Tribute to a radical

Talk about exposure.

Yesterday, I brought (correction: ‘dragged’) my 17 yr-old niece to watch a 4.5 hours documentary on the impact of the Israeli-Palestinian conflict at the Singapore Film Festival. My husband made me. It will ‘widen her horizon’, he said.

That docu, filmed by Michel Khleifi and Eyal Sivan (a Palestinian and an Israeli) is still one of the most gripping, raw and *unplugged* documentary I have ever seen. It was my second time watching it, the first being at the DOXA Film Festival in Vancouver last year. I marvelled at how I can put myself through watching it again, and still shed a tear or two during the same scenes! It cannot be two PMSs occuring at the exact same time 2 years in a row, can it?!

But it is not about me today. It is about my niece, and of course, my husband. My hubs is someone who fervently believes in exposing young minds, not constraining their potentials and never, don’t you dare – decide on what the young ones can achieve when you have no idea what his/her rezeki will be. I have seen how he applies the same principle on his 15 yr-old sister, and now, to my niece too.

I was very hesitant on bringing my teenage niece to watch the docu – it was back-breaking long, no frills,no banjo music ala Michael Moore’s and on top of it – the subject matter is about the impact of politics on the common man. It is not about 911, MacDonalds or the pop culture.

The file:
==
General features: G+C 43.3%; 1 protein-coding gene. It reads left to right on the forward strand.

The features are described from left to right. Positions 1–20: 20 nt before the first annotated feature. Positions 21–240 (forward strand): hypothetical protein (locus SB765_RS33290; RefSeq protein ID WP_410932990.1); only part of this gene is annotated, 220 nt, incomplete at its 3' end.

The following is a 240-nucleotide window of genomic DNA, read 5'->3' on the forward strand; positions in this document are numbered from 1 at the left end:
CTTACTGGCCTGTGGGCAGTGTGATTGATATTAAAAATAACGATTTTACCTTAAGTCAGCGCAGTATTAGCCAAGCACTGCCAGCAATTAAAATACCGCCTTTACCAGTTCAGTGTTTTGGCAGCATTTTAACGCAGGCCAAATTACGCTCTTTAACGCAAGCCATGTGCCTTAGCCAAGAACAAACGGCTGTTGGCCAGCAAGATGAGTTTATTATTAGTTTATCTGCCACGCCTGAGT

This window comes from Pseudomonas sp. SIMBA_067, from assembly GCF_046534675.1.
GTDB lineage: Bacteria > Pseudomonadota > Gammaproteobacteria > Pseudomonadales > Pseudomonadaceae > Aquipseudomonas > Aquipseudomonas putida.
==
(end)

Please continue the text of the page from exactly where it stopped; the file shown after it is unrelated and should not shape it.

Route 181, that’s the title of the docu, was full of history, bitterness, soundbites too honest and painful to hear and tonnes of reality check on us ‘isolated’ Singaporeans. Could a 17 year-old take it? Would it be an interesting watch for her at all? In her life right now – boys, iPod minis, friendships and exams take centrestage. Who cares about the Middle East?!

True enough, she was bored. At some point during the docu she was busy SMSing too, and fell asleep during some parts. The Double Decker Snek Udang I brought kept her awake for the duration it took for her to finish the packet, and I am sure after that her mind drifted again.

At the end of the show I asked her if she liked it. Of course her answer was no. At that precise moment, I was so tempted to make a long-distance call to my husband to gloat and say ‘See! I told you these young kids won’t like docus! It does nothing to ‘widen her horizon!’- but something in me stopped myself.

I realised, that many of the wisdom I acquire now is because of the things I was exposed to when I was her age. It was during my teens that my worldview was shaped, my adult life was just a reinforcement of THAT worlview. Or debunking it, depending on the outcome. She may not know NOW why she spent 4.5 hours of her precious life watching how deep-seated the conflict between the Palestinians and Jews is, but the images, the soundbites and the characters interviewed will be remembered when she is older and when she has to make sense of the world around her, the Middle East to be exact. Who knows she will be a journalist, or an academic, or a diplomat – and boy would this docu come in handy!

So thanks hubs for the push to widen my niece’s horizon. And many of the young ones in our lives too. For that, this post is a tribute to you – you won this debate hands down.